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Kid’s City Guides

We are all about making budget travel with children manageable and fun.

The Seville Cathedral

The Seville Cathedral

Activity: The Seville Cathedral. Bus Stop: Palos de La Frontera, but would highly recommend walking. Cost: 9.00 €/adult, 4.00 €/under 25, free for kids under 15 and free on Mondays (reserve in advance on their website). Hours: Mondays: 11:00-3:30, Tuesdays-Saturdays 11-5, Sundays 2:30-6pm. Longer hours in the summer.

This is an attraction I would highly recommend booking in advance because there is always a line! We did a walking tour through The Seville Cathedral and we loved it! This is the third largest church in Europe (St. Peter’s in The Vatican and St. Paul’s in London are both bigger). You can spot the distinctive bell tower from anywhere around the area! Per my Rick Steve’s Guidebook, the people who built it said they were going to make a cathedral so big that “anyone who sees it will take us for madmen.”

Though the size of the cathedral is hard to appreciate because it’s in the center of the city and surrounded by buildings, we really enjoyed our tour through the cathedral. Here were the highlights in the order you will see them: the recreation of the severed head of John the Baptist, Christopher Columbus’s tomb (the four giant guys holding a coffin), Spain’s crown jewels (in the treasury off to the right as you pass Christopher Columbus), the giant wall of golden Jesus’s telling the entire story of the New Testament, and of course the Giralda Bell Tower.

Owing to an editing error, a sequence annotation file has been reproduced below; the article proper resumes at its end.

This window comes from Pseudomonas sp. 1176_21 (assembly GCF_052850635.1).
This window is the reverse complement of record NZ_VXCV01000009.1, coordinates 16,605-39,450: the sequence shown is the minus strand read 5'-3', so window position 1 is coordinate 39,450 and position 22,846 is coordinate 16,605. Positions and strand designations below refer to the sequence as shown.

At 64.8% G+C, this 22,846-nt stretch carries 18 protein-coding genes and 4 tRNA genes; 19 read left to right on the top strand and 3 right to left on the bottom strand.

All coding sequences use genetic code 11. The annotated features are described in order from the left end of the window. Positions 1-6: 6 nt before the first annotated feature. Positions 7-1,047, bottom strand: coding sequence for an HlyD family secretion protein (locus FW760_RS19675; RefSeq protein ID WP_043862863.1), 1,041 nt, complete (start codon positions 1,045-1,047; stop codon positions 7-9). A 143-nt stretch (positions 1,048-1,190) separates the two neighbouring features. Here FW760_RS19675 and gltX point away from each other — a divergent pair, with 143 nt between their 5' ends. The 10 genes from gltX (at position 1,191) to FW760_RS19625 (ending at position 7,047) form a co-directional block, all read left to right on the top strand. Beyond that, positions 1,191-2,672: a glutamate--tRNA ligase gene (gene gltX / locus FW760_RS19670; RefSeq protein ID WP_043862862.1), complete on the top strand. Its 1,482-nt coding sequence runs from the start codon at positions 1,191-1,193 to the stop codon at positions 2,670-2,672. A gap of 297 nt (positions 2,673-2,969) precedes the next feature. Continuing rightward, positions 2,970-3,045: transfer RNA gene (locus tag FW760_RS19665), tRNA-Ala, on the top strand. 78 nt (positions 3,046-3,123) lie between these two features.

A little bit more about The Giralda Bell Tower. If you look at it closely, it looks more Muslim than Christian. In 1401 when they ripped down the mosque that used to occupy this site, they left the bell tower and the orange tree courtyard below it and then built the church around them. To climb the bell tower, go to the bottom left corner of the church (opposite where you came in). There’s an attendant that will check your stroller for you.

To get up the bell tower, you will have to climb 35 ramps and 17 stairs. The reason they are ramps because the guy who did the Muslim call to prayer used to ride a donkey up and down the ramps five times a day! No matter the reason, our toddler and his pregnant mama were very excited about climbing 35 ramps instead of hundreds of stairs.

When you get to the top, you will encounter about 1 million tourists cramming in to see the best view. We spent about 5 minutes at the top, then enjoyed descending slowly and pausing in each window enclave to see different views of the cathedral. There were less people and it was nice and cool.

The Real Alcazar With Kids

The Real Alcazar With Kids

Plaza De Espana

Plaza De Espana